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China’s Race to Dominate the Military and Emerging Technologies

China’s Race to Dominate the Military and Emerging Technologies
By Lawrence A. Franklin

Originally Published by the Gatestone Institute.

The Chinese Communist Party (CCP) openly says it wants to establish dominance in emerging critical technologies as part of its strategy to supplant the United States as the world’s dominant power, establish a new world order and replace the US-led international system established after WWII.

The US has only a little time left in this race. Reports indicate that deep cuts to the military made by several administrations have severely impaired its ability to catch up. Remaining talent and resources will possibly be reallocated in a new administration, if it is not too late by then. China has been supercharging its military for years while the U.S. has sat back, watched, and argued about unrelated social issues.

China also hopes to exploit the military potential of new technologies. Some, such as hypersonic advances, have the potential for developing sophisticated new weapons systems. Others, such as the science of “Big Data,” can enhance military targeting while rapidly collecting, analyzing and storing immense amounts of information.

Robotics, another modern technology, has already been deployed by the US military against improvised explosive devices (IEDs) and suicide bombers in both Iraq and Afghanistan. The anti-armor Javelin missile, originally a joint venture of Lockheed Martin and Raytheon, will eventually be fired from a 7-ton robot as it surveys targets beyond the forward edge of the battle area. The Javelin has proven successful in Ukraine as a check against Russia’s advantage in armored weapon systems, particularly when Russian tanks travel in columns. In future wars, robots could guide unmanned jets as well as armored vehicles.

A “directed energy weapon” (DEW) can direct the flow of atomic particles. New advances in DEW technology include high-powered microwave weaponry and chemical laser systems.

Another promising military application is the science of quantum technology (physics/chemistry). A quantum, the smallest measurable unit of light (a photon) or electricity (an electron), can become the medium of an encrypted intelligence messaging sent, say, from a command headquarters to a military front.

Quantum communications, when encrypted (quantum encryption), are impervious to decryption. China dispatched the first quantum message , from Vienna Austria to Beijing, via satellite in 2017.

Chinese Communist Party leaders have maintained a keen interest in securing for China a lead in quantum disciplines. Chinese quantum expert Jian Wei-pan — in large part responsible for the launch of the first quantum satellite in the summer of 2016 — briefed CCP Politburo Members on the military advantages, should China secure a solid lead in this technology.

China is in an additional race with the US in the field of “advanced data analytics”: the ability to sift through enormous amounts of information at great speeds, using artificial intelligence both to identify trends and predict events. This capability reportedly can improve the training of pilots, commercial or military.

China appears determined to master “big data analytics” by applying advanced computers to assist the People’s Liberation Army in planning. Chinese President Xi Jinping, at the 19th Party Congress in 2017, personally endorsed the integration of “big data” into the Chinese economy. The CCP stated at the time:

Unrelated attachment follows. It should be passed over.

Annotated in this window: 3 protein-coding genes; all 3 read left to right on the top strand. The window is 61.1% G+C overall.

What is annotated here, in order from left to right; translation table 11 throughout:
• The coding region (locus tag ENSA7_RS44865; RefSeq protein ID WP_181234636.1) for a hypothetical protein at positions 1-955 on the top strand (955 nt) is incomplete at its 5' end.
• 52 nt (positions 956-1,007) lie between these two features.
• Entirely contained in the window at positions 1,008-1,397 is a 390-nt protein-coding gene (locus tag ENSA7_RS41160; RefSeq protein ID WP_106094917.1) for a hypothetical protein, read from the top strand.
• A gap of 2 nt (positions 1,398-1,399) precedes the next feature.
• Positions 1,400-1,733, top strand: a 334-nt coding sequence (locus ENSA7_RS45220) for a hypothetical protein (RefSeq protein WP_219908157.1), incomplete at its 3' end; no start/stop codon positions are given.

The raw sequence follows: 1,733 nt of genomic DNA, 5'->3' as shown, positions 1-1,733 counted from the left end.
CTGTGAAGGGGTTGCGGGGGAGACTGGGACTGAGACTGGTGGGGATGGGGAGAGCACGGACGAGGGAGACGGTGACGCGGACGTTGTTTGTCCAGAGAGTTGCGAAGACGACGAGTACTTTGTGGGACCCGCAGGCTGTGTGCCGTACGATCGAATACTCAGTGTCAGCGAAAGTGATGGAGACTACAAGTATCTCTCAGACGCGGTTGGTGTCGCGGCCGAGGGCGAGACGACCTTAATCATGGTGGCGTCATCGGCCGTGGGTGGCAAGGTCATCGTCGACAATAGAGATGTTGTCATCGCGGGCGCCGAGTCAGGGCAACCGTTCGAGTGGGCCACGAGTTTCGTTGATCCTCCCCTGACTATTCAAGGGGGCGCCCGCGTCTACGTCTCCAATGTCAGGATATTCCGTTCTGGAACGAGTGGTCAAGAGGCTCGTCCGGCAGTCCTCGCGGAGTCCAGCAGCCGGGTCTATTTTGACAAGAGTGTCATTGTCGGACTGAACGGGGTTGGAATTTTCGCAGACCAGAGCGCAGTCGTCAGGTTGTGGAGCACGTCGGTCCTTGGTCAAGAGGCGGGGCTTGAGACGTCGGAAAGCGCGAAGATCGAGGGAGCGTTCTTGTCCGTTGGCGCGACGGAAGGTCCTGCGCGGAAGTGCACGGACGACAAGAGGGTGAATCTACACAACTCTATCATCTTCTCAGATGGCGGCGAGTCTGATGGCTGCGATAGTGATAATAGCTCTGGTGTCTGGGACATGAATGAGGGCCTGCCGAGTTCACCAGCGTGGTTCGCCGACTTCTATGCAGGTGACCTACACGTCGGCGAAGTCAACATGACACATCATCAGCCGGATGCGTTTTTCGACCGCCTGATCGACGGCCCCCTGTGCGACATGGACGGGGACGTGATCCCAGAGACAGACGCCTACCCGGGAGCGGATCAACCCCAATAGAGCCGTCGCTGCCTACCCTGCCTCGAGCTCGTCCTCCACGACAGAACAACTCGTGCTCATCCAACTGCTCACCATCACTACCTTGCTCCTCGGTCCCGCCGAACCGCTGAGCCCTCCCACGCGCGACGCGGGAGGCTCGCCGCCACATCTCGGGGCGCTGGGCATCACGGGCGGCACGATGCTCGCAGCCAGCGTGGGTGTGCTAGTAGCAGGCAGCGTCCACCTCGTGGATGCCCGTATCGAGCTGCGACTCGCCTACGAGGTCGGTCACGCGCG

“By 2030, our country will reach a world leading level in artificial intelligence theory, technology and application and become a principal world center for artificial intelligence innovation.”

Intelligence collection tracking systems have been improved. For instance, new drone technology easily exposed a training exercise that featured U.S. Special Forces personnel attempting to infiltrate a hypothetical enemy area of operations.

The “Swarming Drone Pack” — whereby one drone can transmit data simultaneously to the entire swarm — can, in addition, both help or complicate US/NATO Special Forces operators’ missions.

Advances in quantum sensing enable discernment of nuclear ordinance or radioactive materials embedded below the earth’s surface — such as in monitoring a nation’s non-declared atomic storage, or attempts by adversaries to shield nuclear weapons programs.

The Free World’s “tech war” against the CCP and the race to dominate artificial intelligence is also a contest in which the victor will dominate the global dissemination of information. The winner will establish future international rules and standards, especially for digital technologies. Xi threw down the gauntlet in a 2020 speech in which he announced the plan for establishment of a “Digital Silk Road” – asserting that control of information as a critical part of total control over a “new world order.”

China has so far aggressively been leading in the extraction of rare earth materials necessary for vital weapons systems. China dominates the extraction of neodymium necessary for Intercontinental Ballistic Missiles and samarium needed for nuclear reactors.

Communist China is currently preparing its people for war. America is not. The American people, who take their magical lives — when compared to so many people in the world — for granted, may be in for a tormenting shock.

Dr. Lawrence A. Franklin was the Iran Desk Officer for Secretary of Defense Rumsfeld. He also served on active duty with the U.S. Army and as a Colonel in the Air Force Reserve.

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